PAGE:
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David T. Cole

Moonlighting

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This show is highly quotable, but I had to go with the above for the thread title as it's my favorite from the entire series.  So much so that, to this day, any time someone says, "You could have fooled me," I have to quickly analyze whether it would be appropriate to offer up Maddie's rejoinder, because it's an automatic response.

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On one of the DVD features, Bruce Willis said he'd put the first two seasons up against anything ever aired on television, and I quite agree.  I love season three as well, although I have to be in the right mood to watch the Sam and David arc.   

 

The rest is pretty much an abomination for which I am still bitter towards Glenn Gordon Caron, and the fallacy of the "Moonlighting curse" (how the simplistic notion that "getting them together ruined the show" ever picked up speed when it was well-known even at the time the ways backstage nonsense was affecting what made air is a puzzle to me) has cast a pall over many a subsequent TV show, but in the beginning this show was just brilliant.

 

I loved the two-hour pilot when it aired, and still like it, but it's funny to go back and watch it after becoming familiar with the series, since the pacing is SO different than what would come; the pilot moves at a typical speed, but once used to the rapid-fire dialogue of the series, it feels slow.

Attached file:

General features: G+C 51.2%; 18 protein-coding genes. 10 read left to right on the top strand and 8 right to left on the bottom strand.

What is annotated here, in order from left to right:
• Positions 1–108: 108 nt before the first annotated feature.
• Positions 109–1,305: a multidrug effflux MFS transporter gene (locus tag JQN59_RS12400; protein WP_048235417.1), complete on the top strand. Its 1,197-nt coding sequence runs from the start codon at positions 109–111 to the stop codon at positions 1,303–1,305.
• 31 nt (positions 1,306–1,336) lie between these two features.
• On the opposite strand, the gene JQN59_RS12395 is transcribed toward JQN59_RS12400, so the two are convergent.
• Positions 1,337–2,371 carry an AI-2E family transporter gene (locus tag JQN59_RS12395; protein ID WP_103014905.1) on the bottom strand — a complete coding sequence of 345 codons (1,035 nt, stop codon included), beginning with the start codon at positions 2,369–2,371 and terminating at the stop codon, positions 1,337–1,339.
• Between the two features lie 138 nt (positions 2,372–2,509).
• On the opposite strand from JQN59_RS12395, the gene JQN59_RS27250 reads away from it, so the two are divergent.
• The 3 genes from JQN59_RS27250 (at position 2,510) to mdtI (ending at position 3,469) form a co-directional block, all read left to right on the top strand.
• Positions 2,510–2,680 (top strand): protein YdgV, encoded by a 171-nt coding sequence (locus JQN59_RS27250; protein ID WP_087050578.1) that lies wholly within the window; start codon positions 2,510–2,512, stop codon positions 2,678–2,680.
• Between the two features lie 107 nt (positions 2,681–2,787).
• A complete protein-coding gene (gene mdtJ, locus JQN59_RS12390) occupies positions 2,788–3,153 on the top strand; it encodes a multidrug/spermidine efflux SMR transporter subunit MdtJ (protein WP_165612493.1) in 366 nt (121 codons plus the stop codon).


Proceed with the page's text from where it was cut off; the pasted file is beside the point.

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I loved Moonlighting and although I acknowledge that the show had issues, I absolutely HAAAAAAATE whenever current shows have the male and female lead hook up and then everyone in the press and online starts lamenting that the Moonlighting curse will strike. The connotation is that once the unresolved sexual tension is resolved in one kiss, one night of sex, or a long term relationship, the couple sucks, the show sucks, the world sucks, etc. because having them actually get together instead is worse and the should be pining after each other, flirting with each other, and playing cat and mouse forever. I thought this would be an interesting thing to discuss, especially with Moonlighting fans. Obviously I have already showed my bias, but let's talk about it!

 

For me, what ruined Moonlighting was not David and Maddie sleeping together but everything else: the writer's strike, the herky jerky scheduling (FIVE weeks between I Am Curious...Maddie and To Heiress Human, an eight month hiatus between S4 and S5), Cybill Shepherd's pregnancy, Bruce Willis's movie career, Glenn Gordon Caron leaving, and the terrible choices that the writers made with the characters in the last two seasons. Would Maddie, a woman who planned every moment of her life, really marry a man she met on a train? Would David, who loved Maddie for years, really fall in love with her cousin? Honestly, S4 and S5 felt like really bad fan fiction (which wasn't really a thing back then) where someone took the names and backgrounds of existing characters and then just made up random stories. Bad writing will kill any show whether the two main characters have slept together or not.

 

Based on how well they developed David and Maddie and their relationship over the first three seasons, I think they could have done a great job with them struggling to figure out their relationship after they slept together but that was nearly impossible to do during S4 because Cybill Shepherd and Bruce Willis weren't shooting any scenes together (due to her pregnancy and his movie schedule). Heh, I could write a novella about why I hate the myth of the Moonlighting curse, but I'll stop for now. Anyone else want to share their thoughts about it?